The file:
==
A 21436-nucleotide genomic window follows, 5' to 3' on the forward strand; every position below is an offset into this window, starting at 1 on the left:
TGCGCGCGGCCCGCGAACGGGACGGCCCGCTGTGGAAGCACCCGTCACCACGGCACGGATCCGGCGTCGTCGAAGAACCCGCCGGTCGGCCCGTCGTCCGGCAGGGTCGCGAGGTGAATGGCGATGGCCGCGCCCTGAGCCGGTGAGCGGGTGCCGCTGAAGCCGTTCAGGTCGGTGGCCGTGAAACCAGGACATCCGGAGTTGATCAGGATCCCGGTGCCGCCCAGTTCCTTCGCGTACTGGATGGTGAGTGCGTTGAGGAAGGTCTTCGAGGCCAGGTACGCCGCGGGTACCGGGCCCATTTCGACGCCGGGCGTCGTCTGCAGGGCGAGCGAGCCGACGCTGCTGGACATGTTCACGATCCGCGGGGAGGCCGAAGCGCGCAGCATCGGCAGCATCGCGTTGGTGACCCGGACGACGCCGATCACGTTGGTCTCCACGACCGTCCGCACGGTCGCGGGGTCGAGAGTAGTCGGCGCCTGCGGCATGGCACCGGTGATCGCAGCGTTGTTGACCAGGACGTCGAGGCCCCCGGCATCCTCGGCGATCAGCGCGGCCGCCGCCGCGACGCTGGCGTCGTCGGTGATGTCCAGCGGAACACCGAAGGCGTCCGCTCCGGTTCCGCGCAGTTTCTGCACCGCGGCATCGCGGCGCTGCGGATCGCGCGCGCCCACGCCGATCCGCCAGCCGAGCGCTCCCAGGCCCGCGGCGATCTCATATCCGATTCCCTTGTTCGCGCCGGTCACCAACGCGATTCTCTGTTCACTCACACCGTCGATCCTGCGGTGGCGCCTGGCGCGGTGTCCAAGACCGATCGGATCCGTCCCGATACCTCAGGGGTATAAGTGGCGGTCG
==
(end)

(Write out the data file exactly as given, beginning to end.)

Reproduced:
A 21436-nucleotide genomic window follows, 5' to 3' on the forward strand; every position below is an offset into this window, starting at 1 on the left:
TGCGCGCGGCCCGCGAACGGGACGGCCCGCTGTGGAAGCACCCGTCACCACGGCACGGATCCGGCGTCGTCGAAGAACCCGCCGGTCGGCCCGTCGTCCGGCAGGGTCGCGAGGTGAATGGCGATGGCCGCGCCCTGAGCCGGTGAGCGGGTGCCGCTGAAGCCGTTCAGGTCGGTGGCCGTGAAACCAGGACATCCGGAGTTGATCAGGATCCCGGTGCCGCCCAGTTCCTTCGCGTACTGGATGGTGAGTGCGTTGAGGAAGGTCTTCGAGGCCAGGTACGCCGCGGGTACCGGGCCCATTTCGACGCCGGGCGTCGTCTGCAGGGCGAGCGAGCCGACGCTGCTGGACATGTTCACGATCCGCGGGGAGGCCGAAGCGCGCAGCATCGGCAGCATCGCGTTGGTGACCCGGACGACGCCGATCACGTTGGTCTCCACGACCGTCCGCACGGTCGCGGGGTCGAGAGTAGTCGGCGCCTGCGGCATGGCACCGGTGATCGCAGCGTTGTTGACCAGGACGTCGAGGCCCCCGGCATCCTCGGCGATCAGCGCGGCCGCCGCCGCGACGCTGGCGTCGTCGGTGATGTCCAGCGGAACACCGAAGGCGTCCGCTCCGGTTCCGCGCAGTTTCTGCACCGCGGCATCGCGGCGCTGCGGATCGCGCGCGCCCACGCCGATCCGCCAGCCGAGCGCTCCCAGGCCCGCGGCGATCTCATATCCGATTCCCTTGTTCGCGCCGGTCACCAACGCGATTCTCTGTTCACTCACACCGTCGATCCTGCGGTGGCGCCTGGCGCGGTGTCCAAGACCGATCGGATCCGTCCCGATACCTCAGGGGTATAAGTGGCGGTCG